White and fringed water lilies paint the dead channels of Gemenc white or yellow in May. Both are protected. The only representative of the mare’s tail’s family that lives today blooms also in May, in the sandy bed of the dead channels of Béda. The common bladderwort, which is well-known for catching insects, is also spectacular when blooming. Water chestnut is a species that remained from the Warm Age. Its rhomboid shaped leaves cover the surface of the water like a mosaic. People used to harvest and eat its chestnuts. It is protected today. Two species of water ferns, water clover and salvinia natans, are also common. They reproduce by sporulation and both are also protected. At the riverside, the water vegetation is surrounded by swamp plants. Reed beds are followed by high land plant communities.
Park forests of oak, ash, and elm can be found in the high flood plain, which is only flooded when the flood itself is a major one. Such species of trees can be found both in the flood plain and the protected area. Oak, broad-leaved elm, and Hungarian ash constitute the forest. Under the trees, rich undergrowth developed, including the protected woodbine and wild grape. At the level of herbs, we can find the checkered lily, of which flower has pinkish-brownish spots, arranged like a chessboard. The remains of these forests, which are rich in species, can be found in the Béda-Karapancsa area. Hungarian thorn is a protected and native shrub of the lower valley of the Danube.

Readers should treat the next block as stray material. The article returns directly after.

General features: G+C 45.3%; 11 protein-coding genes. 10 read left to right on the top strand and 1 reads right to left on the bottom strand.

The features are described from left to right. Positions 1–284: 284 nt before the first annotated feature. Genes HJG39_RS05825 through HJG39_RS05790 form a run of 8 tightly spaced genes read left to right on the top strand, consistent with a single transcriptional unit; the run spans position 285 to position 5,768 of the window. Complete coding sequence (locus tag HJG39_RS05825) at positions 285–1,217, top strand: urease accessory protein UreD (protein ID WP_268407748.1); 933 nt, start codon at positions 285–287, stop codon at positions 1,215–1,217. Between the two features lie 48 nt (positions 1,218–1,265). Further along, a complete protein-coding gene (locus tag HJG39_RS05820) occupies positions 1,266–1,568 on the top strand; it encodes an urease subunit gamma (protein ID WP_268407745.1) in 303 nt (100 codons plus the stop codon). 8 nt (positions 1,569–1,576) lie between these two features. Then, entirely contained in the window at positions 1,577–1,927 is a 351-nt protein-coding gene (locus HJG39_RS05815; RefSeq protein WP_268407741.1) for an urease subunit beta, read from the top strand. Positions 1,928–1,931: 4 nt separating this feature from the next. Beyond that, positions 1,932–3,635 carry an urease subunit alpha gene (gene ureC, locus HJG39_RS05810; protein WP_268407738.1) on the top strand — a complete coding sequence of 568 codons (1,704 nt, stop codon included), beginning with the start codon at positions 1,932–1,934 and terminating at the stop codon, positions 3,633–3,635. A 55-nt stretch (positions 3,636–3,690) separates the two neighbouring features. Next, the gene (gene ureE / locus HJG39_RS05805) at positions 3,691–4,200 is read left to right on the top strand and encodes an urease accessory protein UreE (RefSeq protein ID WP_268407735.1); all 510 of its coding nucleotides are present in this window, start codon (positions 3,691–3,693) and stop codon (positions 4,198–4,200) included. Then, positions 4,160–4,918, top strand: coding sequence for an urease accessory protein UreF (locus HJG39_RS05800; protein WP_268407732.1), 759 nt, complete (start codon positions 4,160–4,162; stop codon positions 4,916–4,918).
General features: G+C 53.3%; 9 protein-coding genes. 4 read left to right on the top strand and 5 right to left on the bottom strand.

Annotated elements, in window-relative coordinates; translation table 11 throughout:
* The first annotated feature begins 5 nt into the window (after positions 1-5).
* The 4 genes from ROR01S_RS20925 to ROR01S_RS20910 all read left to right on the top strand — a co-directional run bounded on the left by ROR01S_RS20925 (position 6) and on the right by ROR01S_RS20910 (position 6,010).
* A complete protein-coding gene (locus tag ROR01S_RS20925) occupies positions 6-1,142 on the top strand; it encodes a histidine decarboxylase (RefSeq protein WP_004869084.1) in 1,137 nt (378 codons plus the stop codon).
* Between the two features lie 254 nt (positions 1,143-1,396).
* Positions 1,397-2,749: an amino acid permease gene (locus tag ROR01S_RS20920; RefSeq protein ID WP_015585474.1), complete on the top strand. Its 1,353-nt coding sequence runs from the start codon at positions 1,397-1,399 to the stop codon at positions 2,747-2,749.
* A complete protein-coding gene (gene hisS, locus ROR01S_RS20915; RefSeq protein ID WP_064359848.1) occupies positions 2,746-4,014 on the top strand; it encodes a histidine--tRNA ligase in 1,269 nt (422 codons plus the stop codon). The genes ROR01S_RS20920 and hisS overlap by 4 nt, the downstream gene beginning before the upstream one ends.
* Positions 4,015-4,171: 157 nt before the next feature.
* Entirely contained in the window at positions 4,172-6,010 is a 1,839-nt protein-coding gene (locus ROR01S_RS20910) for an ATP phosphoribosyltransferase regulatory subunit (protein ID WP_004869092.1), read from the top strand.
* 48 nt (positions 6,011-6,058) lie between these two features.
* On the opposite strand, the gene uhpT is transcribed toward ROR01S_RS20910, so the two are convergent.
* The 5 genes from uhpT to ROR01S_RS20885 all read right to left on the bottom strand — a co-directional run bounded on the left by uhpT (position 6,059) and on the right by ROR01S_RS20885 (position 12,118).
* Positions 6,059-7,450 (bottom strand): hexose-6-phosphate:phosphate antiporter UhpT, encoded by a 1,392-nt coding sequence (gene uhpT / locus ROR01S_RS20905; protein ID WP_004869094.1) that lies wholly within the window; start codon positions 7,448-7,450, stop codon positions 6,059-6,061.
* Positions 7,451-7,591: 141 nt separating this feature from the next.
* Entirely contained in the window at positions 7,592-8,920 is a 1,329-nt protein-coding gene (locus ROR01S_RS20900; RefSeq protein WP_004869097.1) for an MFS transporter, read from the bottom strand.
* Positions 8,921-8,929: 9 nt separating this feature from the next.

Research has proved the occurrence of 51 fish species in the Danube region. Of the Danube fish, sterlet and burbot still occur quite often. Pike is the predator fish of the dead channels.
Many species of amphibians live in this region. Of the reptiles, grass-snakes and European pond turtles can be seen most frequently. Concerning the avifauna of Gemenc and Béda-Karapancsa, the black stork and white tailed eagle populations of the region are of European importance. The protection of the largest black stork population of Hungary is one of the most important tasks of the National Park. The white tailed eagle is among the rarest birds of prey in Europe and uses its huge nest for decades, built high above ground level. Untroubled nesting must be assured to both bird species because they are very sensitive to disturbance. Black kite is common in the Béda-Karapancsa area, which, being sensitive to environmental changes, can be considered as an indicator species. Of the crane species, little egrets, great egrets, night herons, purple herons, and some couples of Eurasian bitterns nest in the reed-beds. The common grey heron nests in willow hursts. In the Southern part of the area, the greylag goose occurs in isolated groups. In the migration period, thousands of guest birds are seeking for food and places to have a rest, in the flood plain. Ducks, geese, and cormorants overwinter often. The endangered bat species, pond bats and barbastelles, find shelter in the holes of old trees for giving birth, or to spend the day. Otters, accommodated to water, eat fish. The European beaver was reintroduced in Gemenc, as it died out in the 19th century. So it reproduces here again and makes the Nature even more colourful. Wild cats are active during the night. They only like the undisturbed forests, surrounded by seed-beds. Deer antlers brought down in Gemenc are world-famous. The population living here has an outstanding genetic composition, with a powerful, yet proportional body with gentle lines.